The Advantages of Having In-Laws Who Don't Speak Your Family's Language

My parents don't speak a word of English. Although they were open-minded enough to take my sister and me to bilingual pre-K and school, they never learned it themselves. In fact, they have never been to the US, even though I've lived here for almost a decade — I even got married here!

My ex and his whole family are originally from California, and none of them speak Spanish. He took some classes in high school, but nothing stuck. However, from the beginning of our relationship, he was fascinated with my culture, and right after visiting Spain for the first time, he decided to start taking Spanish classes immediately. He is completely fluent in Spanish now, but I'll never forget the first time he met my non-English-speaking dad.

My dad loves cooking for other people and hates leaving his apartment, so we had a lunch date at his place, just the three of us. During lunch, I had to translate the entire conversation, which was pretty awkward and didn't involve much beyond "muy bueno" and "please". After hearing other friends' meeting-the-parents experiences, I realized it's always uncomfortable for everyone, even when everyone speaks the same language. At least my experience was very short because of how difficult having a conversation was. Plus, I didn't have the fear of inappropriate or embarrassing questions or answers because they all had to pass my translating filter first.

My parents didn't meet his parents until the day before our Spanish wedding — we also had an American one in New York with a small group of friends and pizzas in a Brooklyn backyard — when they decided to take the Americanos to a flamenco show. Yes, just like out of a movie. I felt like I was living the Spanish version of My Big Fat Greek Wedding. Let me add that even though I grew up in Spain, I had never been to a flamenco show in my life until I met him. My mom sat next to my ex's mom and just kept gesturing with her hands and screaming things in Spanish to try to make herself understood, and I think she succeeded somehow! The dads kept quiet, smiling and nodding. My aunts, who speak English, acted as a fun buffer and helped make his family feel a little less lost.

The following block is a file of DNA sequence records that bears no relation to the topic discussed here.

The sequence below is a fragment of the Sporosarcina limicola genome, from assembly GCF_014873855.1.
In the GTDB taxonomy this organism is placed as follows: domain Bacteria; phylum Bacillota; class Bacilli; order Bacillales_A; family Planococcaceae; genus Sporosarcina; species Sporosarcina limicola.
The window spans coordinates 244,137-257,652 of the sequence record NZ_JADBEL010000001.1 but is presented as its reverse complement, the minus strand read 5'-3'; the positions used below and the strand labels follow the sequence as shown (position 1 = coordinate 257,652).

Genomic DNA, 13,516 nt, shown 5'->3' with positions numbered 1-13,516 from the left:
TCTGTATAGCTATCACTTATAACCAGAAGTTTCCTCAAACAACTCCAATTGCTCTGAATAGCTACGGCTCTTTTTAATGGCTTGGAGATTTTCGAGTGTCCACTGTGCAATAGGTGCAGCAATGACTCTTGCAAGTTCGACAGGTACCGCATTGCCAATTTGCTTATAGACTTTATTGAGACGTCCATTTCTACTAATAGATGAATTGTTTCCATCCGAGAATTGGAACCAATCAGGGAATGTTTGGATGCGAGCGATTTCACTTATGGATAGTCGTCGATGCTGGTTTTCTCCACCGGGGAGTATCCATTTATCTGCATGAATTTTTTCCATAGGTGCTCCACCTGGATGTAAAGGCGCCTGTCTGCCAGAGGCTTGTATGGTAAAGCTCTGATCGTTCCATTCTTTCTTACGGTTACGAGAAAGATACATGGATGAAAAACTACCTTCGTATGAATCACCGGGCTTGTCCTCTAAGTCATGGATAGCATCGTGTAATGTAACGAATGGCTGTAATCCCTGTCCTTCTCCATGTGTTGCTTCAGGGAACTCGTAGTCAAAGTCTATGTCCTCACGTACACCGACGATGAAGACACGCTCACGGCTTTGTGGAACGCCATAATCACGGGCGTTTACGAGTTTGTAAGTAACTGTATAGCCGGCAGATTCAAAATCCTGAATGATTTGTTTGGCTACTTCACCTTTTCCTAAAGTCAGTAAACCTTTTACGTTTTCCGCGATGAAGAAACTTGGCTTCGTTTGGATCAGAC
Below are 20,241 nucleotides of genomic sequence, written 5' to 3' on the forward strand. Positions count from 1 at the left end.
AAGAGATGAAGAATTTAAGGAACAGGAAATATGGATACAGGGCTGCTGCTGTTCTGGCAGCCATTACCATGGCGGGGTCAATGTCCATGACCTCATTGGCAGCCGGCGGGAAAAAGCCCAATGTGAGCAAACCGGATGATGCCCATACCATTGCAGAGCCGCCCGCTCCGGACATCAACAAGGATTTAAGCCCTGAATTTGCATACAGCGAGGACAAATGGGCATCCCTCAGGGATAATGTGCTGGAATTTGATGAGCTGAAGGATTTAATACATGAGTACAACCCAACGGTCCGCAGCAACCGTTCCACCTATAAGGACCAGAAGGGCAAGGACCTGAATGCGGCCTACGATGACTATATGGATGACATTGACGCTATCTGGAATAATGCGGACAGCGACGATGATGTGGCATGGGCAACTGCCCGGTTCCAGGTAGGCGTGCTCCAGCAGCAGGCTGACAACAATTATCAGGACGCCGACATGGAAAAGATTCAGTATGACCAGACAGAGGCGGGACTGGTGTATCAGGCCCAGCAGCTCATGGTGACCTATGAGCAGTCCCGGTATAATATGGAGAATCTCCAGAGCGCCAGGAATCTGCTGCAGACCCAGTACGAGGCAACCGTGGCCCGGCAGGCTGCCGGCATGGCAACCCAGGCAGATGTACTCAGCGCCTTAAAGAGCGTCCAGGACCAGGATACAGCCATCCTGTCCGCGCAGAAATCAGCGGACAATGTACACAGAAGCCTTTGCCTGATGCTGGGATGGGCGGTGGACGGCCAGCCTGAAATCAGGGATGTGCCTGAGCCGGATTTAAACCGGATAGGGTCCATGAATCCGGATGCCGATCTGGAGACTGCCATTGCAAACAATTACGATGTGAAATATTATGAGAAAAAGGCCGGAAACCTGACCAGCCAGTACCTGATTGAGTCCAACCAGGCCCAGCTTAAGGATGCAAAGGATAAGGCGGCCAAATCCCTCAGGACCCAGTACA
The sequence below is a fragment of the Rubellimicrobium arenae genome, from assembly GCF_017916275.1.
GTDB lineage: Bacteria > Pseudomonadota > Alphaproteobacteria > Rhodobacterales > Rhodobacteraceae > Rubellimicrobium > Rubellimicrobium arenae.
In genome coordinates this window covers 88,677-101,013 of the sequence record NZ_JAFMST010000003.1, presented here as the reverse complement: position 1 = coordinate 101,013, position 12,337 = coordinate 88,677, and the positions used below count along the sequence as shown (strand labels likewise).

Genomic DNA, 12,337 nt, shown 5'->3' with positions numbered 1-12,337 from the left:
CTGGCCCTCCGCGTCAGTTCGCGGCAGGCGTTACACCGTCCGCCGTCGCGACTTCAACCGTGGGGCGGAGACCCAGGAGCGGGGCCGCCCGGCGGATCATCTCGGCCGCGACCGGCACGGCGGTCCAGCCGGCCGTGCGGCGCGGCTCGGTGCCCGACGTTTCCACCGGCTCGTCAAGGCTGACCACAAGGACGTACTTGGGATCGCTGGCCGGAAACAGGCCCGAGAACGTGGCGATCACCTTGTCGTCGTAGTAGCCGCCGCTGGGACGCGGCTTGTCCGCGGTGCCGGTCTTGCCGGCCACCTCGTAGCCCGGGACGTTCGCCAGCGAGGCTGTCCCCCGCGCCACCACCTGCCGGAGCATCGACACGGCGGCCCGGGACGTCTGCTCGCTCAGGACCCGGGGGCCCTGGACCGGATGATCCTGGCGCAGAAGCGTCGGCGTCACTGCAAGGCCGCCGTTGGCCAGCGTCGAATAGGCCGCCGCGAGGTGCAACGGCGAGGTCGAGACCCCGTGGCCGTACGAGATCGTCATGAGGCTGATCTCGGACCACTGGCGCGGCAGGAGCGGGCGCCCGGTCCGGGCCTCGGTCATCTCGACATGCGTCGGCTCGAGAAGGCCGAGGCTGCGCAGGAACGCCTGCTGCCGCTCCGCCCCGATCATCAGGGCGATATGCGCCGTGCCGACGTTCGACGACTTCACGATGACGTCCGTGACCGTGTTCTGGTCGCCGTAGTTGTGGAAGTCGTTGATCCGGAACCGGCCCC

Bride and groom close up saying their vows
JenAphotographer | Getty Images

On our wedding day, my best friend was the ceremony officiant, and she was so sweet and thoughtful that she translated her whole speech to English and printed out a copy for everyone in his family so they could understand it. After the wedding, they told me many times how much fun they had, and I felt so relieved they didn't feel lost or uncomfortable.

Besides the challenges these cultural differences were at times, if I had to summarize my experience dealing with a language barrier between my family and my in-laws, I'd say: Way less drama! Unlike most of my friends, I never had to worry about my mother and his mother not getting along with each other or competing for our attention. Also, when your families are from different cultures and don't even speak the same language, chances are you're already more than used to splitting your time, your holidays, etc., between two cities or even two continents! We would have a 100 percent Spanish Noche Buena, and a 100 percent American thanksgiving. We never had to discuss how to split the holidays or important dates between both families. As stimulating and challenging as dating or marrying someone from a different culture is, at least the language barrier between our parents was a plus for me.